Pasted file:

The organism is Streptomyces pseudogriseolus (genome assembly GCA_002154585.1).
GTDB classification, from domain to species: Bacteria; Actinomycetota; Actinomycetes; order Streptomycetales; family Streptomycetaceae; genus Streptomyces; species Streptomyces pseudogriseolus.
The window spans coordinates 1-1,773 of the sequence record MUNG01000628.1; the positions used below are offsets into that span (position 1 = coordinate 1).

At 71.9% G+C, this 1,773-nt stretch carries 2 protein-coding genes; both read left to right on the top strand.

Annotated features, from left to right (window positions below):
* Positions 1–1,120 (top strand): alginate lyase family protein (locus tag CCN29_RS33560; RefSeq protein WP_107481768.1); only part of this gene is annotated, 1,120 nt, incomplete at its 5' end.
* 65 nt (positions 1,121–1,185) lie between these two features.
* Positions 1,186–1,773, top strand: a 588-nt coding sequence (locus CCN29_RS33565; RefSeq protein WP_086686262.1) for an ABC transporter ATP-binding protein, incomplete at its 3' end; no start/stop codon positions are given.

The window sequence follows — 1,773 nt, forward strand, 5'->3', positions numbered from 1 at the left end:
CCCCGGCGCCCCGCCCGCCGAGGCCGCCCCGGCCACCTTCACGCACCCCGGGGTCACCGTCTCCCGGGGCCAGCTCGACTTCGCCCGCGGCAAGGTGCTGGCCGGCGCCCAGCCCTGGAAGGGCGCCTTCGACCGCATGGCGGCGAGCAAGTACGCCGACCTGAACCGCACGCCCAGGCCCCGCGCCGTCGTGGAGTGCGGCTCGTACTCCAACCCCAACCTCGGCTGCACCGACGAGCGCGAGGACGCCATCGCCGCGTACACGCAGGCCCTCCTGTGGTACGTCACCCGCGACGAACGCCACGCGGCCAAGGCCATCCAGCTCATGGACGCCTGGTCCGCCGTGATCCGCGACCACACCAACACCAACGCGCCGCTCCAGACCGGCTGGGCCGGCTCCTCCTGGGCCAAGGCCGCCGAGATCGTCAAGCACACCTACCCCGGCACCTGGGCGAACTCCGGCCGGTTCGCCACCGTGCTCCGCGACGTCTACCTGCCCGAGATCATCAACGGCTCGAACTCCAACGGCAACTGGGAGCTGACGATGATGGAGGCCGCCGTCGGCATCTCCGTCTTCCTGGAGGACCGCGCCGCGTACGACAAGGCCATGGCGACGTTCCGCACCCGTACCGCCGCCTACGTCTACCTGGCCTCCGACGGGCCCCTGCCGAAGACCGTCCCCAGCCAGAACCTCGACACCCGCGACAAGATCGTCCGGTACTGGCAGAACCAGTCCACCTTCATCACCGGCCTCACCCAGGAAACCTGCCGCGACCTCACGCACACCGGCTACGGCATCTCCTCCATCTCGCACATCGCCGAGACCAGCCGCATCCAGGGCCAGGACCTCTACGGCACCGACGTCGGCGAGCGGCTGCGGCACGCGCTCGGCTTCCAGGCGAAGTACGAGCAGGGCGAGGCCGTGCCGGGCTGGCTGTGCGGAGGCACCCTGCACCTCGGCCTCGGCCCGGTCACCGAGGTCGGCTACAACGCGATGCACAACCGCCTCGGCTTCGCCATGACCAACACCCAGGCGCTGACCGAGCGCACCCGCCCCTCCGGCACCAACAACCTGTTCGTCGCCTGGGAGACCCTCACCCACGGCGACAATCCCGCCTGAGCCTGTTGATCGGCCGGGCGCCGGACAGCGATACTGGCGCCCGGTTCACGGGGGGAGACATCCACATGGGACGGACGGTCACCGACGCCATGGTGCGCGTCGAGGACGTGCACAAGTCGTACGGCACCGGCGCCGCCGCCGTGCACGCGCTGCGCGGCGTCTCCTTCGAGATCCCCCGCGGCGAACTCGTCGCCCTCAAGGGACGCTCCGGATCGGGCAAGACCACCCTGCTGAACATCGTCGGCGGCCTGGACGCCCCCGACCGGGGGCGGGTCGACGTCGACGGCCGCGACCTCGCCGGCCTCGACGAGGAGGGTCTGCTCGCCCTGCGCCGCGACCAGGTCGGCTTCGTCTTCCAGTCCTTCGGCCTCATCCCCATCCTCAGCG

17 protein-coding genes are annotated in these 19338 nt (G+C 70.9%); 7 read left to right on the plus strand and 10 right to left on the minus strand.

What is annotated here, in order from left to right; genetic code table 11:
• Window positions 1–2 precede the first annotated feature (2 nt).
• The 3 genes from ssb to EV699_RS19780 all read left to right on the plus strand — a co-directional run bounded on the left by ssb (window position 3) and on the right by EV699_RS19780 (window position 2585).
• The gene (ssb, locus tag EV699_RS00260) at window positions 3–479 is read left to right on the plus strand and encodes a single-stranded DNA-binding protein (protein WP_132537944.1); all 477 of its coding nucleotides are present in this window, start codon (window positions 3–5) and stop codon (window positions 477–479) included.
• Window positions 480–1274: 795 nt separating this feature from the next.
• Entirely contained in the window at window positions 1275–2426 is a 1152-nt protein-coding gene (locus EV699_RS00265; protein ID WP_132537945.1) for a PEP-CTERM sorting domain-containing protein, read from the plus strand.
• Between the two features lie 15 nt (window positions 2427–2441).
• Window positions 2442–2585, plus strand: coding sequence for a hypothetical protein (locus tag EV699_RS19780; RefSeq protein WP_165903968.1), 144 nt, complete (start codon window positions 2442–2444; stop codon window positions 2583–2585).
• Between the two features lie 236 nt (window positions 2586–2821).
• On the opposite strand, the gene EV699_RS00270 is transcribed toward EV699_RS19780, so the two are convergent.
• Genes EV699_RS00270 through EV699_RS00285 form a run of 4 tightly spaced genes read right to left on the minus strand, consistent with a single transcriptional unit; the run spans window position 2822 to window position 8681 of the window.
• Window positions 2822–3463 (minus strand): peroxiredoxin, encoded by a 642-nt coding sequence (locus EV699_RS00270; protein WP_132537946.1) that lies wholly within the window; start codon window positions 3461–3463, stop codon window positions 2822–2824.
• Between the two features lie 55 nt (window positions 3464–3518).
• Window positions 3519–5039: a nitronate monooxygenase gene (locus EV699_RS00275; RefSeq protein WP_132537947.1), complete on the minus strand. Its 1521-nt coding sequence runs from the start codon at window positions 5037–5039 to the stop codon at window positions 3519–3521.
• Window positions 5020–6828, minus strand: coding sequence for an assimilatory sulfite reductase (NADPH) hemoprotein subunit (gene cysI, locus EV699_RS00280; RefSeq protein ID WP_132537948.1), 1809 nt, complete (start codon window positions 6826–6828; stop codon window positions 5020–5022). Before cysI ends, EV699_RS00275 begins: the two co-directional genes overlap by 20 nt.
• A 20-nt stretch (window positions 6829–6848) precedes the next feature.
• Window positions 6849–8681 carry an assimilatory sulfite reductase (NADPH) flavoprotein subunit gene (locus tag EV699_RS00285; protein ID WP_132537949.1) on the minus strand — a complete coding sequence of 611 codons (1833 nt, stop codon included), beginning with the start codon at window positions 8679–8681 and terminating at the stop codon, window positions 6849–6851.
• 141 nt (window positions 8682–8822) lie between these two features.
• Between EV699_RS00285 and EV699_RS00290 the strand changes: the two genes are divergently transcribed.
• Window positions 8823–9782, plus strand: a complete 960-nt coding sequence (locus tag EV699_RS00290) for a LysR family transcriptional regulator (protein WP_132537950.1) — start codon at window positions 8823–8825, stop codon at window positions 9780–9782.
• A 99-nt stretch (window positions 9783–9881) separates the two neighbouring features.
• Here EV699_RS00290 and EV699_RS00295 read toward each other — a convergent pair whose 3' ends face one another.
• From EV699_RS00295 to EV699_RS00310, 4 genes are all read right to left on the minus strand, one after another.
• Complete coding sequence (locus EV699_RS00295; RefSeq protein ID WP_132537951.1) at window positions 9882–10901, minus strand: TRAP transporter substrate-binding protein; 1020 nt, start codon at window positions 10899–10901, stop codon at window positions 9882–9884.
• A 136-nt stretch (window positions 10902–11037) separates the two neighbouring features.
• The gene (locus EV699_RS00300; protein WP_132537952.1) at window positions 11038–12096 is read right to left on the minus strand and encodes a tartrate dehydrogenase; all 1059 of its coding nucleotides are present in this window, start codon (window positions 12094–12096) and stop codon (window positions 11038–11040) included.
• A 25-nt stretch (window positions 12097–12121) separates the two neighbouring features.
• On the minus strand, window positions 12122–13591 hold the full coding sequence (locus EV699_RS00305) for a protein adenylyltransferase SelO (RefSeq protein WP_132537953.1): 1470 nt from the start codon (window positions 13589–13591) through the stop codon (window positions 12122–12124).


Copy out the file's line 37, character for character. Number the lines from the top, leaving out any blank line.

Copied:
• The gene (locus EV699_RS00300; protein WP_132537952.1) at window positions 11038–12096 is read right to left on the minus strand and encodes a tartrate dehydrogenase; all 1059 of its coding nucleotides are present in this window, start codon (window positions 12094–12096) and stop codon (window positions 11038–11040) included.